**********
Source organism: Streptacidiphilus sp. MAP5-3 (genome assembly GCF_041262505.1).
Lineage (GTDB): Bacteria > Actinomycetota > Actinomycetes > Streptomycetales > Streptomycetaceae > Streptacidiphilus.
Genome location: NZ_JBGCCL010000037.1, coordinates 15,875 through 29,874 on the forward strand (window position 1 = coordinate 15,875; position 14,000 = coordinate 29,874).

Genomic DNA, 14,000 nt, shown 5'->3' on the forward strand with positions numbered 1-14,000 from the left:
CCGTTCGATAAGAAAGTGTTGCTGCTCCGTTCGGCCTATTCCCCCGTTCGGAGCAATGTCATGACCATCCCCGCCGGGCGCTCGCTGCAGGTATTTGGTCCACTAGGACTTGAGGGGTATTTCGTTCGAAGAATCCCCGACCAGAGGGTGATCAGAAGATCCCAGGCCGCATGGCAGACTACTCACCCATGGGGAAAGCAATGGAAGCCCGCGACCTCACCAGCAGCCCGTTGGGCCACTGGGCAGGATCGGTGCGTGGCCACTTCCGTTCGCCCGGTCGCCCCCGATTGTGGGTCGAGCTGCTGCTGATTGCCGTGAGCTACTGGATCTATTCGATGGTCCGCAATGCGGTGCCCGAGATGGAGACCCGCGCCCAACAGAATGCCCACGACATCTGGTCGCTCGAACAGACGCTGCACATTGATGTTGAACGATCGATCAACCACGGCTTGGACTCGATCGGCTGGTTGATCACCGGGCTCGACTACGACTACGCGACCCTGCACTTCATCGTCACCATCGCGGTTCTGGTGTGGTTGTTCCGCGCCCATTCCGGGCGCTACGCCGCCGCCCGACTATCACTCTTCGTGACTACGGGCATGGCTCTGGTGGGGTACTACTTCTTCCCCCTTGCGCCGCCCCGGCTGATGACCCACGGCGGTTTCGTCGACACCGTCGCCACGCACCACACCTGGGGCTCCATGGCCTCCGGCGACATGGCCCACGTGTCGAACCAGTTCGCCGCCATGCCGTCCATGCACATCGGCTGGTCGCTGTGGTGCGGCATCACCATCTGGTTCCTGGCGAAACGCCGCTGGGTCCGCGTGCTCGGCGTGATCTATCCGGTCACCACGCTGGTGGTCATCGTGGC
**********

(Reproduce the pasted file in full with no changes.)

Source organism: Streptacidiphilus sp. MAP5-3 (genome assembly GCF_041262505.1).
Lineage (GTDB): Bacteria > Actinomycetota > Actinomycetes > Streptomycetales > Streptomycetaceae > Streptacidiphilus.
Genome location: NZ_JBGCCL010000037.1, coordinates 15,875 through 29,874 on the forward strand (window position 1 = coordinate 15,875; position 14,000 = coordinate 29,874).

Genomic DNA, 14,000 nt, shown 5'->3' on the forward strand with positions numbered 1-14,000 from the left:
CCGTTCGATAAGAAAGTGTTGCTGCTCCGTTCGGCCTATTCCCCCGTTCGGAGCAATGTCATGACCATCCCCGCCGGGCGCTCGCTGCAGGTATTTGGTCCACTAGGACTTGAGGGGTATTTCGTTCGAAGAATCCCCGACCAGAGGGTGATCAGAAGATCCCAGGCCGCATGGCAGACTACTCACCCATGGGGAAAGCAATGGAAGCCCGCGACCTCACCAGCAGCCCGTTGGGCCACTGGGCAGGATCGGTGCGTGGCCACTTCCGTTCGCCCGGTCGCCCCCGATTGTGGGTCGAGCTGCTGCTGATTGCCGTGAGCTACTGGATCTATTCGATGGTCCGCAATGCGGTGCCCGAGATGGAGACCCGCGCCCAACAGAATGCCCACGACATCTGGTCGCTCGAACAGACGCTGCACATTGATGTTGAACGATCGATCAACCACGGCTTGGACTCGATCGGCTGGTTGATCACCGGGCTCGACTACGACTACGCGACCCTGCACTTCATCGTCACCATCGCGGTTCTGGTGTGGTTGTTCCGCGCCCATTCCGGGCGCTACGCCGCCGCCCGACTATCACTCTTCGTGACTACGGGCATGGCTCTGGTGGGGTACTACTTCTTCCCCCTTGCGCCGCCCCGGCTGATGACCCACGGCGGTTTCGTCGACACCGTCGCCACGCACCACACCTGGGGCTCCATGGCCTCCGGCGACATGGCCCACGTGTCGAACCAGTTCGCCGCCATGCCGTCCATGCACATCGGCTGGTCGCTGTGGTGCGGCATCACCATCTGGTTCCTGGCGAAACGCCGCTGGGTCCGCGTGCTCGGCGTGATCTATCCGGTCACCACGCTGGTGGTCATCGTGGC